5:28 am – My alarm is set daily for 5:28 am. Something about those extra two minutes doesn’t seem as threatening as a strict 5:30 am. If it takes me a couple of minutes to get out of the covers I don’t feel like I’m behind. Once I’m up, I down a glass of water. After I wash my face and brush my teeth, I immediately change into workout clothes so I don’t get too comfortable and give myself an excuse not to exercise.
5:35 am – I then sit down on a cushion and quietly meditate for a few minutes. I always make sure to do a few rounds of 4-7-8 breathing to get into a state of deep relaxation. Four seconds inhale, hold for seven seconds, and then exhale for eight seconds. I then end my meditation practice with gratitude and positive affirmations, such as repeating “Wealth… Success… Wealth… Success” to myself multiple times while smiling. Super corny, but it works.
5:40ish – If I’m feeling particularly stiff – which, as I get older, is quite common – I’ll go through a quick series of yoga poses to stretch out my body and get it moving. Downward dog, cobra, cat/cow, pigeon, child’s pose, maybe end it with a set up ten push-ups. If I’m hungover or just fill a bit stuffed, I’ll add in Wim Hof Breathing (10 minutes) but that’s pretty intense so I don’t do it too often.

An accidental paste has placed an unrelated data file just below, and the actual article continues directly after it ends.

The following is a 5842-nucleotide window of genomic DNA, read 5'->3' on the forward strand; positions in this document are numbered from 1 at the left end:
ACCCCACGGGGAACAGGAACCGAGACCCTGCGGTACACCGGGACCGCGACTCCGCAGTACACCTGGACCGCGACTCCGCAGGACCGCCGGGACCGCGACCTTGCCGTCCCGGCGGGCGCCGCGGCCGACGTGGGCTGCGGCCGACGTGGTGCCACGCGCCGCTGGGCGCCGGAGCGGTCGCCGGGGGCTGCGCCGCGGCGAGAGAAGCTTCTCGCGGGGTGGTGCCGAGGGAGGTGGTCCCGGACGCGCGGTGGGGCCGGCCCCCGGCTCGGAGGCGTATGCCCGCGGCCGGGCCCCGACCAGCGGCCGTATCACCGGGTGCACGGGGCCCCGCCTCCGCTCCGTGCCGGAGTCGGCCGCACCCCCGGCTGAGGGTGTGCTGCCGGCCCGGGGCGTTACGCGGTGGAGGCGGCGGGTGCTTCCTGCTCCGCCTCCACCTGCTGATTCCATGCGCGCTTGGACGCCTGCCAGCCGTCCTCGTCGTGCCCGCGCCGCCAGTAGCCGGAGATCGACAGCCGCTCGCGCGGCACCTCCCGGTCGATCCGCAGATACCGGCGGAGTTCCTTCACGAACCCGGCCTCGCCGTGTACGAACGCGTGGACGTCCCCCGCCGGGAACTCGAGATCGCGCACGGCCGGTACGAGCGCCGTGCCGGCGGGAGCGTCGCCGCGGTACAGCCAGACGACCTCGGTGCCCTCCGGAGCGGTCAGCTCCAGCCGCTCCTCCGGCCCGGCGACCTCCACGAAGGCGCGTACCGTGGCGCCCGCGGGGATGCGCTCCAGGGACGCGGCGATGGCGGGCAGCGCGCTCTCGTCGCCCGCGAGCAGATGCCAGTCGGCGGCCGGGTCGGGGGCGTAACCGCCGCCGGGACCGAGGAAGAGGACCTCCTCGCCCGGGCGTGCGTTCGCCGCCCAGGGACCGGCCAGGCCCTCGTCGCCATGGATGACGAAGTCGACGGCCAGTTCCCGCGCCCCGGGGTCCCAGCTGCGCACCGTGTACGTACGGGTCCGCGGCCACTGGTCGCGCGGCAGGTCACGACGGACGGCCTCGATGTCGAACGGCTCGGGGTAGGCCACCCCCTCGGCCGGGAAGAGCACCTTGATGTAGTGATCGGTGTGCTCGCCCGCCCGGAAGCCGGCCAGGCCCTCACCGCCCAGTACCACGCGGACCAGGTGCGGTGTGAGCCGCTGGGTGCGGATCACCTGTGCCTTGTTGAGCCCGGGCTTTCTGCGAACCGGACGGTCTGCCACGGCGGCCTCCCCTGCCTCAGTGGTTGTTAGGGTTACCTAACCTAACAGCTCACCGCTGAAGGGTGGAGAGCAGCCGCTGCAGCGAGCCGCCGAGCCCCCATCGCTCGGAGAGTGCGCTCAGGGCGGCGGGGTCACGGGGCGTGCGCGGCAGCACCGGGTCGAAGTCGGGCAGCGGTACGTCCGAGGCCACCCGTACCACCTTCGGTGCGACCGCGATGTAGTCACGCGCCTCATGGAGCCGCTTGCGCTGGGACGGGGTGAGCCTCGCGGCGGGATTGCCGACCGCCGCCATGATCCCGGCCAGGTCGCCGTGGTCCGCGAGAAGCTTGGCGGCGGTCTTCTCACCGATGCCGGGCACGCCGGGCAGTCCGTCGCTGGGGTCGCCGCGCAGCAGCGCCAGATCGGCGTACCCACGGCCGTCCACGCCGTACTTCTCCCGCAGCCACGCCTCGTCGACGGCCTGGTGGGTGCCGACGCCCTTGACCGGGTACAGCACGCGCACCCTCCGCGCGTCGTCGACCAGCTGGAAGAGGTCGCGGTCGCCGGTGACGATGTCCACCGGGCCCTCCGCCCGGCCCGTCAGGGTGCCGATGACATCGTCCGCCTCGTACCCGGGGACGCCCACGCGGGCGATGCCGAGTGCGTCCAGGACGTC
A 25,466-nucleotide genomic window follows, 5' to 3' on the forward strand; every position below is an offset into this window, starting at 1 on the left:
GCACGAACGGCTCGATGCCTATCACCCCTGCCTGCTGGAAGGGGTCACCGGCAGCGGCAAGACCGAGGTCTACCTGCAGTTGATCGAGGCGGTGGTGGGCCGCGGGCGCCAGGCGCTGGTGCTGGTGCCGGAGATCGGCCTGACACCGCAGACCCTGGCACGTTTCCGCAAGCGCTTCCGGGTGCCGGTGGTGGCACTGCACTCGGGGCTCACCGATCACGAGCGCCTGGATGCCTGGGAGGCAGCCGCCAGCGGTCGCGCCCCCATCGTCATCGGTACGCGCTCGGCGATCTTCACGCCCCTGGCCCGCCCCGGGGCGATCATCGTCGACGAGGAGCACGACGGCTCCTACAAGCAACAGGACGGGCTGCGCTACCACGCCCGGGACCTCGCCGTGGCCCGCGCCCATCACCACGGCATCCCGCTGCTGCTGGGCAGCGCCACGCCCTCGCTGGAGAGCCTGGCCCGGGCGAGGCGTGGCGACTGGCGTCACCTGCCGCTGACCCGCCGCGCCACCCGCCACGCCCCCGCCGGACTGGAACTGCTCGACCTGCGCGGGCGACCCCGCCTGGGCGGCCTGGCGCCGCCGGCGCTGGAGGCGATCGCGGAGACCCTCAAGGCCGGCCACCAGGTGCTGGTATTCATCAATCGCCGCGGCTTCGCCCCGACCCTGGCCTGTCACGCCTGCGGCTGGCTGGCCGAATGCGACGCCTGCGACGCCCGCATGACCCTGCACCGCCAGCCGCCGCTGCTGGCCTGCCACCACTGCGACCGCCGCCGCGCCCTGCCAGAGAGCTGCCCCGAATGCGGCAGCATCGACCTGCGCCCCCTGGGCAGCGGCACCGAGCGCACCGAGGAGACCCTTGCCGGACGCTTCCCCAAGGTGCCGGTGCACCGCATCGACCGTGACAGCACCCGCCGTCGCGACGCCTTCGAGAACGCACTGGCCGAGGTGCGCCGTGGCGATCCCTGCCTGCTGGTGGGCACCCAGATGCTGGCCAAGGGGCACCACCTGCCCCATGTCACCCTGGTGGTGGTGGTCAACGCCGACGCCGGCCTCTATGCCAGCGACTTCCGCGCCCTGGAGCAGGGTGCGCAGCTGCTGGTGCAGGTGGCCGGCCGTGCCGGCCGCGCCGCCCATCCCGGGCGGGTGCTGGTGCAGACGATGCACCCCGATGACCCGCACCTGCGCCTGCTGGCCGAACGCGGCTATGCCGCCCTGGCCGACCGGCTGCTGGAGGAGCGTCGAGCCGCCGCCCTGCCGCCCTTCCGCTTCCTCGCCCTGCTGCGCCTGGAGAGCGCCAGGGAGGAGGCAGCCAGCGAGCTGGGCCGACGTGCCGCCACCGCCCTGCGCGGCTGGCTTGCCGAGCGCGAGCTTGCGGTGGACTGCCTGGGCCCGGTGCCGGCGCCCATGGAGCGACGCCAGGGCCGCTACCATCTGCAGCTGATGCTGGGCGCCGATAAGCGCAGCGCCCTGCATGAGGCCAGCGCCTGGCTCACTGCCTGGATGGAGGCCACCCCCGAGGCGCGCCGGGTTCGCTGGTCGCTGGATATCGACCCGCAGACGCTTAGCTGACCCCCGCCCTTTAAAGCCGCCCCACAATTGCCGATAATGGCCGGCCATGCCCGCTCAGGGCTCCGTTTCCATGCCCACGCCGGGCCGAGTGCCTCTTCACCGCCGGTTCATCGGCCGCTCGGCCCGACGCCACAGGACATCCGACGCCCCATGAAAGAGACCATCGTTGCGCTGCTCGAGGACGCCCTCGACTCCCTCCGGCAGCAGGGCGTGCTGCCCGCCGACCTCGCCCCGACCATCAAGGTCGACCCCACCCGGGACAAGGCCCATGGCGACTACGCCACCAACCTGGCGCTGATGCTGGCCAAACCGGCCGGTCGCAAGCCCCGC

5:45 am – Pour another glass of water – this time adding a pinch of Apple Cider Vinegar, Himalayan sea salt and a squeeze of lemon. This helps aid digestion to rev your metabolism, gets rid of bloating and gives your mouth a fresh taste. I always make sure to have at least two glasses of water before my first coffee. I’ll then journal for a minute or two. This isn’t something I do daily, but I’ve been trying to force myself to write at least a few sentences each day. Most of the time, I have more on my mind than I think and end up writing a full notebook page of random thoughts. I’ll then read a one-page daily excerpt from Ryan Holiday’s The Daily Stoic to get myself into a Stoic mindset of controlling my choices and emotions throughout the day.
5:50 am – After that, most of my “routine” is pretty much on autopilot. I’ll sit down on the couch and read a book for at least twenty minutes before heading out for the gym or starting a Peloton ride.